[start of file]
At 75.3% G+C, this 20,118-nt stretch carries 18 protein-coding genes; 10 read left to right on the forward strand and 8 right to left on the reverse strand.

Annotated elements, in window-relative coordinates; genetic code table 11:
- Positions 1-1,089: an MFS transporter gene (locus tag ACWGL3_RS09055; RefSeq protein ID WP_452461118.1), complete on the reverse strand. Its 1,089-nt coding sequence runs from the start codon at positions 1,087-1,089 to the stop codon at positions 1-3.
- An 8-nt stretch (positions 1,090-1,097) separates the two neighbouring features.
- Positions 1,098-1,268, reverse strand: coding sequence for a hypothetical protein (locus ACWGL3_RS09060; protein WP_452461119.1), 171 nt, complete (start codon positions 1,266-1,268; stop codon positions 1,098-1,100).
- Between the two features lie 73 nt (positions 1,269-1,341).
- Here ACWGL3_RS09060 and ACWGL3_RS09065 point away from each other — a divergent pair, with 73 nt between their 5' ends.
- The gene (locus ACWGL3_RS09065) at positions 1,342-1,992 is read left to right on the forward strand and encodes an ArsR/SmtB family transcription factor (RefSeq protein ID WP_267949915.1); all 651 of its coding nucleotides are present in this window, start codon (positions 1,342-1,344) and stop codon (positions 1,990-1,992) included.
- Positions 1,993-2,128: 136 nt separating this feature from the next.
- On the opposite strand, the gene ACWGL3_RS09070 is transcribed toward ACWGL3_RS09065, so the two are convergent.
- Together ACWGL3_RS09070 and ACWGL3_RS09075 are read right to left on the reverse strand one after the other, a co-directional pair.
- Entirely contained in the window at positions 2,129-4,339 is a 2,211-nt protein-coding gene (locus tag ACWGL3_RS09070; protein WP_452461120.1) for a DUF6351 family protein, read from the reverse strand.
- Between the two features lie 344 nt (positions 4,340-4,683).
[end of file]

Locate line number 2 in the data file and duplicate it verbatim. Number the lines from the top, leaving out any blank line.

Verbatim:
Annotated elements, in window-relative coordinates; genetic code table 11: